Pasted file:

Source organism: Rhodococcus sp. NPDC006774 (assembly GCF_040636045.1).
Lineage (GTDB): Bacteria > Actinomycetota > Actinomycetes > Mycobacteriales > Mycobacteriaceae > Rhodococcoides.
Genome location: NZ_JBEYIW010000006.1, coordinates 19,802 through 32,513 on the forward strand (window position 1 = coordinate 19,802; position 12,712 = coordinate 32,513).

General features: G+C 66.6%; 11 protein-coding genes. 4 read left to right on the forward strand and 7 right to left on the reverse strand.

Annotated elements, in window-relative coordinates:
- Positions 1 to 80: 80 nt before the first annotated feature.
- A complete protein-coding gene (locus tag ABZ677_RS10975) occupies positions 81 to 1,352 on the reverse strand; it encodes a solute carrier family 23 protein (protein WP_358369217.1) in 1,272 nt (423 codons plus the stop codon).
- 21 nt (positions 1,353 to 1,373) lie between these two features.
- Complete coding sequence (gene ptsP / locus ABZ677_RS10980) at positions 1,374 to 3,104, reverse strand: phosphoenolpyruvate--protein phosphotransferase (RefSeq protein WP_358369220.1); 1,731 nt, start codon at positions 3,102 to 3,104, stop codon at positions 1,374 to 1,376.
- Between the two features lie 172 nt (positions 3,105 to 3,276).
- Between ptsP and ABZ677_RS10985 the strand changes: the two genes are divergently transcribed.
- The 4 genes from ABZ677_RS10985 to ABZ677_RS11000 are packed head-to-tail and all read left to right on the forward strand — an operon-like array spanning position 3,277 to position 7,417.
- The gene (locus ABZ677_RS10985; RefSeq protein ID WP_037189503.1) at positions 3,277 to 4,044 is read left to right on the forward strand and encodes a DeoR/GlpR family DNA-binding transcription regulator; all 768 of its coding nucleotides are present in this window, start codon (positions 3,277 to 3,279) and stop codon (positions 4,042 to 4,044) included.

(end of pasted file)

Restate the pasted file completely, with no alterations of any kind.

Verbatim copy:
Source organism: Rhodococcus sp. NPDC006774 (assembly GCF_040636045.1).
Lineage (GTDB): Bacteria > Actinomycetota > Actinomycetes > Mycobacteriales > Mycobacteriaceae > Rhodococcoides.
Genome location: NZ_JBEYIW010000006.1, coordinates 19,802 through 32,513 on the forward strand (window position 1 = coordinate 19,802; position 12,712 = coordinate 32,513).

General features: G+C 66.6%; 11 protein-coding genes. 4 read left to right on the forward strand and 7 right to left on the reverse strand.

Annotated elements, in window-relative coordinates:
- Positions 1 to 80: 80 nt before the first annotated feature.
- A complete protein-coding gene (locus tag ABZ677_RS10975) occupies positions 81 to 1,352 on the reverse strand; it encodes a solute carrier family 23 protein (protein WP_358369217.1) in 1,272 nt (423 codons plus the stop codon).
- 21 nt (positions 1,353 to 1,373) lie between these two features.
- Complete coding sequence (gene ptsP / locus ABZ677_RS10980) at positions 1,374 to 3,104, reverse strand: phosphoenolpyruvate--protein phosphotransferase (RefSeq protein WP_358369220.1); 1,731 nt, start codon at positions 3,102 to 3,104, stop codon at positions 1,374 to 1,376.
- Between the two features lie 172 nt (positions 3,105 to 3,276).
- Between ptsP and ABZ677_RS10985 the strand changes: the two genes are divergently transcribed.
- The 4 genes from ABZ677_RS10985 to ABZ677_RS11000 are packed head-to-tail and all read left to right on the forward strand — an operon-like array spanning position 3,277 to position 7,417.
- The gene (locus ABZ677_RS10985; RefSeq protein ID WP_037189503.1) at positions 3,277 to 4,044 is read left to right on the forward strand and encodes a DeoR/GlpR family DNA-binding transcription regulator; all 768 of its coding nucleotides are present in this window, start codon (positions 3,277 to 3,279) and stop codon (positions 4,042 to 4,044) included.